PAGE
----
Indigenous sovereignty as a non-territorial project: Torvald Falch, Per Selle, Kristin Strømsnes, ‘The Sámi: 25 Years of Indigenous Authority in Norway’, Ethnopolitics, 15, 1, 2016, pp. 125-143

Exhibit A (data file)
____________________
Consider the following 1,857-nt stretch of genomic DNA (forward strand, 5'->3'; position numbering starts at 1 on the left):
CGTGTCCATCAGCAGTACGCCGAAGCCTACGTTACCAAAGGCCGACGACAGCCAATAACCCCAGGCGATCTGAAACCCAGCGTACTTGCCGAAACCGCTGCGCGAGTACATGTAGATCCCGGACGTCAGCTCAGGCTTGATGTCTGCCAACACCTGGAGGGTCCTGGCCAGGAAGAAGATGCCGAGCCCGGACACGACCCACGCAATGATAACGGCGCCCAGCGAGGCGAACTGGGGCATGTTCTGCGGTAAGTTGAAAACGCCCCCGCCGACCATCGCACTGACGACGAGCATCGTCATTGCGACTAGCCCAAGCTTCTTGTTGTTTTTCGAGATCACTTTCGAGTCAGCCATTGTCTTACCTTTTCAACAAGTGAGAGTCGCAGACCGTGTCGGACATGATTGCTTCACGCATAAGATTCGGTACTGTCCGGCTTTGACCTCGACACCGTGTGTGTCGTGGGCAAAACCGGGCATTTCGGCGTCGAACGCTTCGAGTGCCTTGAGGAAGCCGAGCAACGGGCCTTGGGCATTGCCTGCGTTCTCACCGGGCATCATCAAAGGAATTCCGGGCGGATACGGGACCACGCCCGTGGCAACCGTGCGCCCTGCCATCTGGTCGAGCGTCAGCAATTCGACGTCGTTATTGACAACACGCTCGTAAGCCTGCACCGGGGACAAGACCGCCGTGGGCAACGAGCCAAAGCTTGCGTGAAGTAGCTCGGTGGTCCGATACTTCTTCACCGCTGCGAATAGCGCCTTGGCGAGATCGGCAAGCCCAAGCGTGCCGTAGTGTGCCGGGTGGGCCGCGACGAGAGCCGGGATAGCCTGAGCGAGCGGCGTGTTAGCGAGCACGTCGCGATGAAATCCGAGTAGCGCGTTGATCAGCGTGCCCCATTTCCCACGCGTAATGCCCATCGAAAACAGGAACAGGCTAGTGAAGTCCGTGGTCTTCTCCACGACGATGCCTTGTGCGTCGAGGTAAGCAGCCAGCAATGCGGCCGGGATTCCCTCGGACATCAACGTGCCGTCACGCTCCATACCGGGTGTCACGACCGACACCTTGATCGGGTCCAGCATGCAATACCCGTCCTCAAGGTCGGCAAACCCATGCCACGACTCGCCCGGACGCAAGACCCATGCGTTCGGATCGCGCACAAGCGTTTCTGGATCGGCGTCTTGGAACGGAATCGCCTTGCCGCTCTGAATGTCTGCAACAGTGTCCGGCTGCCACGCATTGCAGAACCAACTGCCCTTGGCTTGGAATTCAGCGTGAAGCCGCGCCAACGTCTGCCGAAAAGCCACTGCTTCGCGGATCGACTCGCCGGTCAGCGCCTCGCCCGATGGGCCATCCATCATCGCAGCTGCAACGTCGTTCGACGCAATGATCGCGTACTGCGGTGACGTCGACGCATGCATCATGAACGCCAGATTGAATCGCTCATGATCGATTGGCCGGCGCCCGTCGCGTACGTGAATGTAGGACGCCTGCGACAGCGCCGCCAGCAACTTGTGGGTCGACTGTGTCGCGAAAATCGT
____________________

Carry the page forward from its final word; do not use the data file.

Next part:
Abstract: This article explores the case of the Sámi in the Nordic countries, with a specific focus on the most extensive Sámi political system, that found in Norway. The Norwegian Sámi parliament is an indigenous parliament in a unitary and ‘state-friendly’ society. As will be seen, that is not an easy position to be in. While most of the Sámi are concentrated in the most northern part of Norway, the Sámi language has a general protection by law. The language has a particularly strong protection within the so-called management area of the Sámi language (which includes 10 out of 428 Norwegian municipalities). The territorial dimension and the strong emphasis upon the traditional Sámi settlement areas are at the core of the Sámi political project. Even so, the Sámi parliament covers the whole of Norway, and a Sámi can register to vote for the Sámi elections independently of where in Norway that person is living. The Sámi are thus an indigenous people, for whom the development of a new public space since the 1980s has as its core the question of ownership of land and water in the key Sámi areas, while the jurisdiction of the Sámi parliament extends not only over the traditional Sámi areas, but also over the whole territory of Norway. The article discusses how this non-territorial model came about and what it implies for the Sámi political project. What kind of boundaries or limits concerning Sámi self-determination and self-rule do we see after 25 years of a Sámi Parliament?
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